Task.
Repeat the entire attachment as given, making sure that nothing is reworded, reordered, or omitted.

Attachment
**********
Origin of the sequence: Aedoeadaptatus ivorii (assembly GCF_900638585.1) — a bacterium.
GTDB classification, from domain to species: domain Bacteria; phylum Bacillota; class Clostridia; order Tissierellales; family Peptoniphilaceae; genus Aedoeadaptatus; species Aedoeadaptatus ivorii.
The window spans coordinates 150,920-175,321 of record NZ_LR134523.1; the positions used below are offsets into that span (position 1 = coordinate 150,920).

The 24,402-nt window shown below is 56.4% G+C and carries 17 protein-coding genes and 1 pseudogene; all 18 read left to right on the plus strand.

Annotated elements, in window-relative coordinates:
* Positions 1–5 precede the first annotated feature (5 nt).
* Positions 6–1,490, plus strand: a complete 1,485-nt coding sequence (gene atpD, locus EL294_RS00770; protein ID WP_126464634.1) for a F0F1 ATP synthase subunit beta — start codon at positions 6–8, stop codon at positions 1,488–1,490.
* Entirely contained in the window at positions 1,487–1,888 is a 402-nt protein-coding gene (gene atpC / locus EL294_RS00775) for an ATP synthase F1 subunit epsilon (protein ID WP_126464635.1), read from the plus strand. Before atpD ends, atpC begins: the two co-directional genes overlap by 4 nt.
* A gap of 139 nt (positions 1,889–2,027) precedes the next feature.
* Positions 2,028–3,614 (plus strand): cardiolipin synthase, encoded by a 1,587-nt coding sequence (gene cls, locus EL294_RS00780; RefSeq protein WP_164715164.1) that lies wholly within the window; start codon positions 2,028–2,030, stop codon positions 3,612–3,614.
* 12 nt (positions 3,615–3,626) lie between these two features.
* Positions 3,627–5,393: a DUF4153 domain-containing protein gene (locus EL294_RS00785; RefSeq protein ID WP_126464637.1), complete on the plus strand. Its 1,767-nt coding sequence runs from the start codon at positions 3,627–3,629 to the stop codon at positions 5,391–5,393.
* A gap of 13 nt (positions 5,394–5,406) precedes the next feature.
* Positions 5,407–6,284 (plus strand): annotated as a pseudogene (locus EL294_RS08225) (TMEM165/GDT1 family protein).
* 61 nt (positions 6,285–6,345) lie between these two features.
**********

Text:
Origin of the sequence: Aedoeadaptatus ivorii (assembly GCF_900638585.1) — a bacterium.
GTDB classification, from domain to species: domain Bacteria; phylum Bacillota; class Clostridia; order Tissierellales; family Peptoniphilaceae; genus Aedoeadaptatus; species Aedoeadaptatus ivorii.
The window spans coordinates 150,920-175,321 of record NZ_LR134523.1; the positions used below are offsets into that span (position 1 = coordinate 150,920).

The 24,402-nt window shown below is 56.4% G+C and carries 17 protein-coding genes and 1 pseudogene; all 18 read left to right on the plus strand.

Annotated elements, in window-relative coordinates:
* Positions 1–5 precede the first annotated feature (5 nt).
* Positions 6–1,490, plus strand: a complete 1,485-nt coding sequence (gene atpD, locus EL294_RS00770; protein ID WP_126464634.1) for a F0F1 ATP synthase subunit beta — start codon at positions 6–8, stop codon at positions 1,488–1,490.
* Entirely contained in the window at positions 1,487–1,888 is a 402-nt protein-coding gene (gene atpC / locus EL294_RS00775) for an ATP synthase F1 subunit epsilon (protein ID WP_126464635.1), read from the plus strand. Before atpD ends, atpC begins: the two co-directional genes overlap by 4 nt.
* A gap of 139 nt (positions 1,889–2,027) precedes the next feature.
* Positions 2,028–3,614 (plus strand): cardiolipin synthase, encoded by a 1,587-nt coding sequence (gene cls, locus EL294_RS00780; RefSeq protein WP_164715164.1) that lies wholly within the window; start codon positions 2,028–2,030, stop codon positions 3,612–3,614.
* 12 nt (positions 3,615–3,626) lie between these two features.
* Positions 3,627–5,393: a DUF4153 domain-containing protein gene (locus EL294_RS00785; RefSeq protein ID WP_126464637.1), complete on the plus strand. Its 1,767-nt coding sequence runs from the start codon at positions 3,627–3,629 to the stop codon at positions 5,391–5,393.
* A gap of 13 nt (positions 5,394–5,406) precedes the next feature.
* Positions 5,407–6,284 (plus strand): annotated as a pseudogene (locus EL294_RS08225) (TMEM165/GDT1 family protein).
* 61 nt (positions 6,285–6,345) lie between these two features.